How often do we hold ourselves back because we’re afraid to fail? Maybe people won’t like our final product (or us, heaven forbid). Maybe people will say no to us. Maybe people won’t buy our book, or listen to our songs, or even know we exist, even when we’ve given it our best shot. Maybe we’ll sound stupid. Maybe we’ll realize a major flaw only after our idea/plan/creative work has already been made public. Maybe maybe maybe.

So in order to protect ourselves from all those maybes, those things that might happen in the future, we fail before we even start, by not allowing ourselves to start (or finish). In this way we can preserve some illusion of perfection, of possibility, of “I could have done this if I’d really wanted to.” Some of us have been taught that failure is an unacceptable and unendurable sort of experience, and thus, we protect ourselves from the imagined agony it will cause.

Except. Failure only has the power over us that we grant it. Failure only causes us agonies if we allow it to do so. When we reframe failure to be okay, to be a learning experience, perhaps even a way of being able to tell that we’re saying yes to our own potential, then it loses its power to wound so deeply.

Even in the hero’s journey, the hero fails before succeeding.

“Boldness is genius.” I read this post by Sarah Peck recently, and it suits my current frame of mind (I even gave a spirited live reading of it, which I wish I had video of so we could laugh about it together). I’ve been trying to be more bold lately. And you know what has mostly happened?

I’ve failed. A lot more than usual. Things have fallen through. People have told me no. Vast quantities of uncertainty have wrapped their tendrils throughout my life. I’ve miscalculated the risks involved. I’ve been disappointed and frustrated. Sometimes I have a sensation not unlike banging my head repeatedly against a hard object.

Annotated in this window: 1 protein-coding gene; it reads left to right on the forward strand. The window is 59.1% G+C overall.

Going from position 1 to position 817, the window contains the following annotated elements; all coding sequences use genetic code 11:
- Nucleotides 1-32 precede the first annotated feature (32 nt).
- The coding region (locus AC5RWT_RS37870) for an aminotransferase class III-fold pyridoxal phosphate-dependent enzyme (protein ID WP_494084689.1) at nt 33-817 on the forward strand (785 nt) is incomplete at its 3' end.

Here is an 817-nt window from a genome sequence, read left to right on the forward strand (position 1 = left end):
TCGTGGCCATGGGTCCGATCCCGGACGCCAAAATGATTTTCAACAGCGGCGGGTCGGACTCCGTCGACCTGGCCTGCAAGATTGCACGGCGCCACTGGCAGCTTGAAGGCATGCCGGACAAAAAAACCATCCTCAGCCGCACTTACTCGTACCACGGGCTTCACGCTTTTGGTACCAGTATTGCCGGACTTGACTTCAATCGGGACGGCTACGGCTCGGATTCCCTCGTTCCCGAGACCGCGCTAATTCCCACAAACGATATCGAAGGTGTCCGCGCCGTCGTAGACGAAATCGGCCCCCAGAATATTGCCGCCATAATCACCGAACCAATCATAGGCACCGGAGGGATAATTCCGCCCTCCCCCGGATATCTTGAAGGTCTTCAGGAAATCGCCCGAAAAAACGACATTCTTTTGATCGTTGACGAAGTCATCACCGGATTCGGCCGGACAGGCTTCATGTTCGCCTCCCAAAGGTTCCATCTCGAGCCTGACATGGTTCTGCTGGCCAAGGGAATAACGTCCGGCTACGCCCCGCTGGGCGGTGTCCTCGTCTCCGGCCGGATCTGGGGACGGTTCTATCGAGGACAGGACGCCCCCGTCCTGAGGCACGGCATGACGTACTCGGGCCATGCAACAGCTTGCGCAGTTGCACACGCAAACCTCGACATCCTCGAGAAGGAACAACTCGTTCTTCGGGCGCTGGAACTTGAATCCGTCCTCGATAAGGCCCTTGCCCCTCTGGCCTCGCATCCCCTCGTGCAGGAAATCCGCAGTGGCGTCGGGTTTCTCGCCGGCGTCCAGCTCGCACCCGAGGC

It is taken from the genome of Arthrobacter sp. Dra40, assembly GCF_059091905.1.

But you know what? Failure? It’s not so bad. I haven’t disintegrated into a pile of green goo. My sense of self worth still exists. Sure, I don’t particularly enjoy being disappointed or frustrated, but I’m pretty sure I’d feel those emotions no matter what, and this way I’m not giving them power over me in the same way. I feel frustrated? Let’s try something new, take a break from whatever is getting under my skin. I feel disappointed? I’ll only dwell on it until I try the next thing. And if I’m being bold, that means I’m trying the next new thing a lot sooner.

The idea that failure always equals disaster is just plain wrong. Boldness IS genius. Comfort with failure unlocks many doors. And allowing ourselves to separate from all those crippling maybes is freedom.

How are you going to be bold this week?

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I don’t really like pain, and I don’t like to feel uncomfortable. Sometimes I daydream about my ideal life, when I have fixed all my problems, have everything I want, and am exactly where I want to be in my career.I will never achieve that ideal life. And thank goodness, because if I did I’d be bored stiff…in which case I would have a problem, wouldn’t I?

Seth Godin published an insightful post last week entitled “Trading in your pain,” in which he outlines two common problems we can have due to our relationship with pain.

The first is the “if only” syndrome. We think if only something (fill in the blank) happens, then everything will be great and we won’t feel pain/discomfort/ uncertainty anymore. If only I meet the right person. If only I buy the right house. If only I remodel. If only I get an agent. If only I sell my first novel. If only my sales figures exceed a certain golden number. If only I win this award or make that bestseller list. If only I get this promotion. If only I was better or had more or …

That’s not generally the way things work, though. Whatever “if only” you’re hoping for (and I’m holding out for several myself), even if it happens, it will open the way to new challenges, new problems, new if only’s, and new pain as you strive. That’s okay. It doesn’t mean you’re not doing well. It doesn’t mean you’re not good enough. It’s just life.